A FATUOUS local academic apparently announced to a colleague that any history before 1994 was of "no interest" to him.
Doubtless then, the occurrence of two anniversaries last week would have passed him by. But for the rest of us, they are hugely consequential. And both of them contain lessons on how leaders change and the extremity of circumstance that forces it upon them. This might salt a clue or two for our national renewal and the prospects for a self-proclaimed "agent of change" soon, apparently, to enter our political arena.
Seventy years ago, on January 31 1943, Field Marshal Friedrich Paulus surrendered the remnants of the Wehrmacht’s 6th Army to the Soviets at Stalingrad. This epic siege is well revealed in Max Hastings’s riveting account of the Second World War, All Hell Let Loose. The title referred to Stalingrad, where the "butcher’s bill" amounted to about a million lives lost in its wasteland. But this battle was the beginning of the end of Adolf Hitler’s dreams of world domination.
However, just seven months before, the military terms of trade were starkly different. As Hastings reminds us, after the fall of Sevastapol, Kharkov and the Crimea, "Russia seemed at its last gasp". The key to the subsequent reversal of fortunes was, in Hastings’s estimation, Soviet leader Joseph Stalin’s ability to "profit from experience as Hitler would not". Aside from his monstrous ruthlessness, he learnt some vital lessons from his early defeats and implemented changes that were unimaginable until they were forced on him by dire necessity.
In Hastings’s account, Stalin "recognised the need to subordinate ideology to military necessity, the prohibited word ‘officer’ was restored … and unit commanders were liberated from their subordination to commissars; henceforward promotion would be determined by competence".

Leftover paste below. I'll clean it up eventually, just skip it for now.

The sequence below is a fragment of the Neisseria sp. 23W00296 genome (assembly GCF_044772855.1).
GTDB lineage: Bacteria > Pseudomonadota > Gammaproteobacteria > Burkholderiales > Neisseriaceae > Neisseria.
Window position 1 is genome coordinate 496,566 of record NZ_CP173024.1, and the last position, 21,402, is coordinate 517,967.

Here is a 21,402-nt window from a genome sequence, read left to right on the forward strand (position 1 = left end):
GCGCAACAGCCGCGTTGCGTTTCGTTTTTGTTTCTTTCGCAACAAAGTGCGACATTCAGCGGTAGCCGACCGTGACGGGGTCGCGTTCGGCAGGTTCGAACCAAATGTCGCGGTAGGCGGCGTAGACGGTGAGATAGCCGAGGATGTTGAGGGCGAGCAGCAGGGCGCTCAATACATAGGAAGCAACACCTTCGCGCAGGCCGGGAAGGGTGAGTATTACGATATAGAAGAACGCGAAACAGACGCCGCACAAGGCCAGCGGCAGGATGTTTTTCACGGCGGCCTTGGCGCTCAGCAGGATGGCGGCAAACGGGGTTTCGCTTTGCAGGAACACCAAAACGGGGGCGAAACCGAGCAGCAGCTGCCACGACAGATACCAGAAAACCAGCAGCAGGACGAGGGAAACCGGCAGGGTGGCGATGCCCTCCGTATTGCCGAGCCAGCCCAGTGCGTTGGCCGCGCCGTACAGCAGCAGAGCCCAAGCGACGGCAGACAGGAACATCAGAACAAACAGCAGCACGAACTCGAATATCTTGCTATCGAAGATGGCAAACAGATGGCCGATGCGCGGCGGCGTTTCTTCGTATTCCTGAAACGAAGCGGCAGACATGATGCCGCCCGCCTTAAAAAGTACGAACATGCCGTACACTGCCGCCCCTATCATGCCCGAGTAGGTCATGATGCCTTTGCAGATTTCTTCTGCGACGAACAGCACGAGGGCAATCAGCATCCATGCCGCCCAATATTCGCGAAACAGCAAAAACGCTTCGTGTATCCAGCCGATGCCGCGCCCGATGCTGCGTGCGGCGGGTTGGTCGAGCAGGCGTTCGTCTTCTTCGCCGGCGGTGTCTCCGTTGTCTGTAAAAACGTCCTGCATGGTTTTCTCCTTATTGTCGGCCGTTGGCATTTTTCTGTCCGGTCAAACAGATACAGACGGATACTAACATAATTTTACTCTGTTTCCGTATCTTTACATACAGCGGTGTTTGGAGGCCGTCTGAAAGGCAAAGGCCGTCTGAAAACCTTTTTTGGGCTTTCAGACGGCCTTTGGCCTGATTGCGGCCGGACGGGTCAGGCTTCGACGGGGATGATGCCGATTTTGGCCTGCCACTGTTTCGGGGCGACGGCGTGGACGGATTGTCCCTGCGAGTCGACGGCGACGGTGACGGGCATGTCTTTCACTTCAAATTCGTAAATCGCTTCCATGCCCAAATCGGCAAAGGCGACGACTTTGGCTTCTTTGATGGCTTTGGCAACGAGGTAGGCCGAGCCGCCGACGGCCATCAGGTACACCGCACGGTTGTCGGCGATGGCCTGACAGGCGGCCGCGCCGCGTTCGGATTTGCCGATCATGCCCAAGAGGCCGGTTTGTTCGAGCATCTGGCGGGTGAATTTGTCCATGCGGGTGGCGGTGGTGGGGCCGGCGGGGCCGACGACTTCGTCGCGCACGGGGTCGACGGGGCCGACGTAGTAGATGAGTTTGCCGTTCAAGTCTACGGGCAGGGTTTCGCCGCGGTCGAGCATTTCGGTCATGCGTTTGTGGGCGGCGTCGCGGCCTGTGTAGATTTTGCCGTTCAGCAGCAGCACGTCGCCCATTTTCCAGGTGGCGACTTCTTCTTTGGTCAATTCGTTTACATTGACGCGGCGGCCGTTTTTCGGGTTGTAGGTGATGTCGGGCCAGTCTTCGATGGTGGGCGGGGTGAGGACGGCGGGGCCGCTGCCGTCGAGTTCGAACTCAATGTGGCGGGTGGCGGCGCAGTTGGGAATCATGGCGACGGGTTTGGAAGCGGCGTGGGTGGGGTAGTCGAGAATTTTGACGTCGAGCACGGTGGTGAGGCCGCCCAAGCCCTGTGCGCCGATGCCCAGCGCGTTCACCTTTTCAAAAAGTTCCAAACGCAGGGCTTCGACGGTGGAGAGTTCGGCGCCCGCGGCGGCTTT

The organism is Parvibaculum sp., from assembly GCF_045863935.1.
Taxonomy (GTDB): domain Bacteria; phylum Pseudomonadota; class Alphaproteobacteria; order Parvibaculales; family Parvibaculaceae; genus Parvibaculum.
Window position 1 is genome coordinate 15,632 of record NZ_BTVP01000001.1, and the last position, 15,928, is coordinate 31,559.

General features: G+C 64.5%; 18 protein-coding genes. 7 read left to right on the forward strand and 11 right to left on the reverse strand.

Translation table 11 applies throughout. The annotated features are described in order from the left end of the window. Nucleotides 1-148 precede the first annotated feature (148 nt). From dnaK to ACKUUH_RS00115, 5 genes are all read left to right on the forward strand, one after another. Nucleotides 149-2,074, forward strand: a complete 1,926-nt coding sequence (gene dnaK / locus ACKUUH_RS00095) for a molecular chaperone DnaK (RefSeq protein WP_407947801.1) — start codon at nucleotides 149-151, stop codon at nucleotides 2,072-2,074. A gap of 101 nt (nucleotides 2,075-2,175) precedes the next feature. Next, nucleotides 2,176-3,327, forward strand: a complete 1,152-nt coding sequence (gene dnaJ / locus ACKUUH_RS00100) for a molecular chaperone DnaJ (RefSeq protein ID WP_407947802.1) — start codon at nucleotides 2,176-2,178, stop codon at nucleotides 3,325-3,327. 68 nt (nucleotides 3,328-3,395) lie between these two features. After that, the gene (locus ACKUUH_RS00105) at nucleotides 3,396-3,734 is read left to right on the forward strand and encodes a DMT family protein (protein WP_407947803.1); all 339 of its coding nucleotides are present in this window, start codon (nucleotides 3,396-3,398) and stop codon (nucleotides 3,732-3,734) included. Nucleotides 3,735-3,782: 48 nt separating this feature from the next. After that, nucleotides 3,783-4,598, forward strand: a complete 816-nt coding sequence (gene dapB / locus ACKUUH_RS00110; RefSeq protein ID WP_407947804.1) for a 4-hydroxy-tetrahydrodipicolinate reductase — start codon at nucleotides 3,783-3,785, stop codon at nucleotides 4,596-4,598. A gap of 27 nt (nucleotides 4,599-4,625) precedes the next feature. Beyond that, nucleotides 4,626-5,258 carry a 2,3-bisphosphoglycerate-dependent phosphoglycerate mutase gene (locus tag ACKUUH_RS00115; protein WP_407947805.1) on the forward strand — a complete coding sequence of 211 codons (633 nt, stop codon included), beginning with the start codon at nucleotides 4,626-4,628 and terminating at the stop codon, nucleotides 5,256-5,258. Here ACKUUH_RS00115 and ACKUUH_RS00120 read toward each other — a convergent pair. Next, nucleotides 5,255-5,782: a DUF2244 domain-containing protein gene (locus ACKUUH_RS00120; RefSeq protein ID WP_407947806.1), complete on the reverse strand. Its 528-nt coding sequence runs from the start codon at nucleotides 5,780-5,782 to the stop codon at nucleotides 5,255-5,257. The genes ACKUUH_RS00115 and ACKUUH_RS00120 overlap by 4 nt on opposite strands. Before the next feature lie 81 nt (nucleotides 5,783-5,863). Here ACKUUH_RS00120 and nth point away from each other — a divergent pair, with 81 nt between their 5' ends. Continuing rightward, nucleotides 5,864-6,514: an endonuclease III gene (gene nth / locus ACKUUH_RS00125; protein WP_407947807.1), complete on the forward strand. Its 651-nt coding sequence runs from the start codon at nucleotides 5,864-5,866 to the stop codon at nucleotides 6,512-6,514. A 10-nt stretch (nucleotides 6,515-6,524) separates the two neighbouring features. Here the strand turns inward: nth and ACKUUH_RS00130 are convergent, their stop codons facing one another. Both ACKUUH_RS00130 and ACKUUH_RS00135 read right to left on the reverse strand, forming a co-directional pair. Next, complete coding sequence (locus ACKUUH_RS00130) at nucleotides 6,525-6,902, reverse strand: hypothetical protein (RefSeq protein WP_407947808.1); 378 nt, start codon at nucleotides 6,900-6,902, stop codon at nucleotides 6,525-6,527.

I was wondering why books about epic events of more than 70 years ago still enthrall. One answer was provided by writer Geoffrey Wheatcroft, who suggests we "crave for a heroic age and for leaders of giant stature", in contrast to the "unheroic age in which we now live, and our diminished rulers".
South Africa today is at peace with the world and our circumstances hardly equate to the furnace of the most terrible event in world history. Still, in the acknowledgment of the government, we are not at peace with ourselves as we confront the triple evils of "poverty, inequality and unemployment".
As we attempt to confront some mini-Stalingrads in our own country, from a failing education system to corrupt public services, might we not apply some lessons from battlefields past? Ditching ideology, which impairs growth and job creation, and removing political commissars from frontline delivery agencies and state-owned enterprises would be good places to start. Or do we have to edge closer to the abyss until we start to change?
One leader who peered into the pit of national destruction and decided to reverse course, or hoist the flag of ideological surrender, depending on your take on history, also commemorated an anniversary last week. Twenty-three years ago, on February 2 1990, then president FW de Klerk used his speech at the opening of Parliament to turn his back on the convictions of a lifetime and inaugurate the constitutional processes that led to the creation of a democratic South Africa.
I sat riveted in Parliament (and it was very far back in those days for a lowly backbencher on his first parliamentary day) as the conservative leader of the National Party essentially implemented, from his podium of power, the manifesto of the electorally unsuccessful white liberal opposition.
What impelled this prince of the National Party to systematically dismantle the house of authoritarian power and racial privilege he was bequeathed, which was the result, even if not the intention, of that speech of thermonuclear intensity?
On his account, there were many in his security establishment who felt he should hold fast to the prevailing order and tough it out in the mould of his predecessors. But, he said, as he peered into the future, "I ultimately only saw disaster if we had dug in our heels." Many will contest this self-assessment, and state that he simply read the proverbial writing, etched in the blood of struggle and protest, on the wall.
Still, at least he had the intelligence and courage to read it, even if his grand design for the subsequent negotiations foundered.
Whatever the motives and background circumstances of De Klerk’s epiphany, he was an unlikely, but essential, agent of change. Now, nearly two decades later, a self-styled "agent of change", Mamphela Ramphele, will, on some accounts, soon pitch her tent on the stony soil of South African politics.
Next week, we will hear further on this. Meanwhile, it was Stalin, again, who asked the essential question: "How many divisions has the Pope?"